Evon Dennis shown before and after adopting a whole-food, plant-based diet and conquering her addiction to processed foods

Conquering Addiction to Processed Foods on a Plant-Based Diet

By Evon Dennis,

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I struggled with being overweight for most of my adult life. At my heaviest, I was 250 pounds. I managed to shed around 50 pounds after going pescetarian in 2006, but I still had excess weight, along with fatigue and brain fog. Although I went vegetarian in 2015, I ate very few vegetables, opting instead for meatless “chicken” nuggets, soy cheeses, potato chips, waffles, and other foods packed with added sugar, salt, and oil.

A Taste of Better Living

For a 2017 New Year’s resolution, I challenged myself to eliminate dairy and highly processed foods from my diet. I stuck with it for 11 days. After that, I had to ask myself: Why, during those 11 days, could I not stop thinking about junk food? I started researching what might be behind these compulsions. I read The Pleasure Trap by Alan Goldhamer, DC, and Douglas J. Lisle, PhD, and learned about the addictive nature of refined foods. I also learned about calorie density, and how whole plant foods are lower in calorie density than highly processed and animal foods.

I decided to apply this newfound knowledge and began transitioning to the whole-food, plant-based way of eating. I completely eliminated added salt, oil, refined sugar, and refined flour products, because these were the foods that I was most addicted to. I also cut out alcohol.

I noticed changes—some immediate, some gradual. My energy started increasing. My thinking became clearer. My complexion improved. My nails, which had been splitting, grew stronger. And the excess weight was dropping off. But the most pleasant surprise of all was that I no longer felt driven by addiction to junk foods. The longer I went without them, the less my brain called out for them, and the more freedom I felt.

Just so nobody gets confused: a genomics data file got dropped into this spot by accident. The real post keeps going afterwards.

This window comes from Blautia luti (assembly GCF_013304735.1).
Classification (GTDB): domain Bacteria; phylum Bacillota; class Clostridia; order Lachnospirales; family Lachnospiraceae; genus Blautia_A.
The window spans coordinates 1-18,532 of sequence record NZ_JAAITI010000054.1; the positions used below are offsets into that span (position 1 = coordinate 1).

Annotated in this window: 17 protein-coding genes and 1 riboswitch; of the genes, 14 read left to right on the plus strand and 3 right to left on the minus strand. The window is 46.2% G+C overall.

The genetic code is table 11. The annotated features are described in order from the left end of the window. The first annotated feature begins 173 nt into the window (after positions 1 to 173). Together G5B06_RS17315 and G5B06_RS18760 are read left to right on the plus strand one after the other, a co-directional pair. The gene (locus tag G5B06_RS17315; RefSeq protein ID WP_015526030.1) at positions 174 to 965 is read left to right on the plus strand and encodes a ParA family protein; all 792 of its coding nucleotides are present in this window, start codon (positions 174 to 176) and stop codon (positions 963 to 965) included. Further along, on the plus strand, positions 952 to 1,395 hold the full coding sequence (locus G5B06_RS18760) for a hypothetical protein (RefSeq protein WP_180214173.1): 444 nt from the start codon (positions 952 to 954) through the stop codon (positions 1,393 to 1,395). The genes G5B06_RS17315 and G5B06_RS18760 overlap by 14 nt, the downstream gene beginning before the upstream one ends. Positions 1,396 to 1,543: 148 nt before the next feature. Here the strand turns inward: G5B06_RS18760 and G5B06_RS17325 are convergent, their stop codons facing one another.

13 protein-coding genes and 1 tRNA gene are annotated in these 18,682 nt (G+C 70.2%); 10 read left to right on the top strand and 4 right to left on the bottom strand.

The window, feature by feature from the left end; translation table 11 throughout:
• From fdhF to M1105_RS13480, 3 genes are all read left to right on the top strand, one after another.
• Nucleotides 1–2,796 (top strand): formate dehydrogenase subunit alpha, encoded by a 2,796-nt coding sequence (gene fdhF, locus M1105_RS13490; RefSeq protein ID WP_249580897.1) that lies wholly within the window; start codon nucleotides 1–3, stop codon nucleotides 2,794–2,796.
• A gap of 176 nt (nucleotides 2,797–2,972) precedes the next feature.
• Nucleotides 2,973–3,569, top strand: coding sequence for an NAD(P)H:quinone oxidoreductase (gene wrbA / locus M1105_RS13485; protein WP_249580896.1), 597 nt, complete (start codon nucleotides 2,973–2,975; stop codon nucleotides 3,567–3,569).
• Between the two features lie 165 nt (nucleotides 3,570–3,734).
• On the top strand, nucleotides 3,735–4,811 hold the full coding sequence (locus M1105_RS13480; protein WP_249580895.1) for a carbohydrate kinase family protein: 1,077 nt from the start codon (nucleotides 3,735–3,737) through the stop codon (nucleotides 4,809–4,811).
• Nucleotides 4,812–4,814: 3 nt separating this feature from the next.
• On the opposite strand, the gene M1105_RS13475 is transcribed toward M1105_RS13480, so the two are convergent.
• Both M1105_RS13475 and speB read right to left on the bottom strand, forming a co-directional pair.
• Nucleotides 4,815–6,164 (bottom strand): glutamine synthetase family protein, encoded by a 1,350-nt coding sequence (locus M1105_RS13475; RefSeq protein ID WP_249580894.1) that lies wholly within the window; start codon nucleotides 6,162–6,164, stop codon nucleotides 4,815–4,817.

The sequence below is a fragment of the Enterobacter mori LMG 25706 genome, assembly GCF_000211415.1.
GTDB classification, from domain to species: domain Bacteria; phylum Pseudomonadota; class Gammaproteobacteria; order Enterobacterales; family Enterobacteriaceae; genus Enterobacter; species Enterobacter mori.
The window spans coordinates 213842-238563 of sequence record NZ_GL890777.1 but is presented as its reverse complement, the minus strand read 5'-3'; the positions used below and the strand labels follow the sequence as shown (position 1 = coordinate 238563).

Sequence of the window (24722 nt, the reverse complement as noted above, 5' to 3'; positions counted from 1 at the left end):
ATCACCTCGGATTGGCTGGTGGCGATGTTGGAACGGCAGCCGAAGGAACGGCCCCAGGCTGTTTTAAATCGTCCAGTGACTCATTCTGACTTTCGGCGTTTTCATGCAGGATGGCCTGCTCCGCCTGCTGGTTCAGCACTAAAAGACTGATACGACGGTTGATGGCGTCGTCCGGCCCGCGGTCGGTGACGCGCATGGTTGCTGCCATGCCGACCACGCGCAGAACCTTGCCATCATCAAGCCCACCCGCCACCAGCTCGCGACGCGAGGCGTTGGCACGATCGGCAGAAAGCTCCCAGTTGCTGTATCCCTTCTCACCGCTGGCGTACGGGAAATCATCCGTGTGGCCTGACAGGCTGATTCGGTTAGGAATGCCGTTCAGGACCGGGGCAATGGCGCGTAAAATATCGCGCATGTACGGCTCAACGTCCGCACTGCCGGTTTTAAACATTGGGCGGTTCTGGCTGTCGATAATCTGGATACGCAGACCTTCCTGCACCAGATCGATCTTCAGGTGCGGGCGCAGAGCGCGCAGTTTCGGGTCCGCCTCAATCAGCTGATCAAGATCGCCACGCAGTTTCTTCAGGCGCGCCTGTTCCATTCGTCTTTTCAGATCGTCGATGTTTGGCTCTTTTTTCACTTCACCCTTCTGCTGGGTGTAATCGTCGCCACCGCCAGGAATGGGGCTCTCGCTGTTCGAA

Committing to a Plant-Based Diet

Some heavy life trauma came my way later in 2017, and I turned back to salty, sugary foods for comfort. But I never forgot the sense of freedom that I had experienced when whole-food, plant-based—and, after a few failed starts, I recommitted to eating this way in January 2020.

Gaining confidence in the kitchen was a challenge. I’d never thought of myself as a good cook.

But I found some delicious whole-food, plant-based recipes online, like potato tacos on lettuce leaves, and I wound up becoming an excellent chef.

Extraordinary Changes

Over the last year, I’ve lost more than 60 pounds. The benefits go deeper than the weight loss: As a result of improved clarity of thinking, I'm now more in tune with my mental health. This is important, as I’ve been diagnosed with bipolar disorder, anxiety, depression, and post-traumatic stress disorder. Last summer, I battled exhausting depression symptoms for about five weeks. It was not a new experience, but this time I was able to recognize what was happening and have the presence of mind to dramatically increase my self-care.

Eating the whole plant foods I love; abstaining from salt, oil, flour, alcohol, and sugar; and staying well-hydrated have all gone a long way in cutting my junk-food cravings. These days I keep it pretty simple when it comes to what I eat. I love baked potatoes and sweet potatoes, especially topped with mushrooms (which I sauté in their own juices). I enjoy oatmeal and other whole grains, and I eat a lot of apples, bananas, pineapples, and other fruits.  

Learning how to sustain this way of eating has changed my life in such extraordinary ways. I'm a single mom to two daughters, ages 25 and 17. My 17-year-old has had a front-row seat to my journey and has been inspired to make some changes for her health, too.

Ready to get started? Check out Forks Meal Planner, FOK’s easy weekly meal-planning tool to keep you on a healthy plant-based path. To learn more about a whole-food, plant-based diet, visit our Plant-Based Primer.

Has a whole-food, plant-based diet impacted your life?

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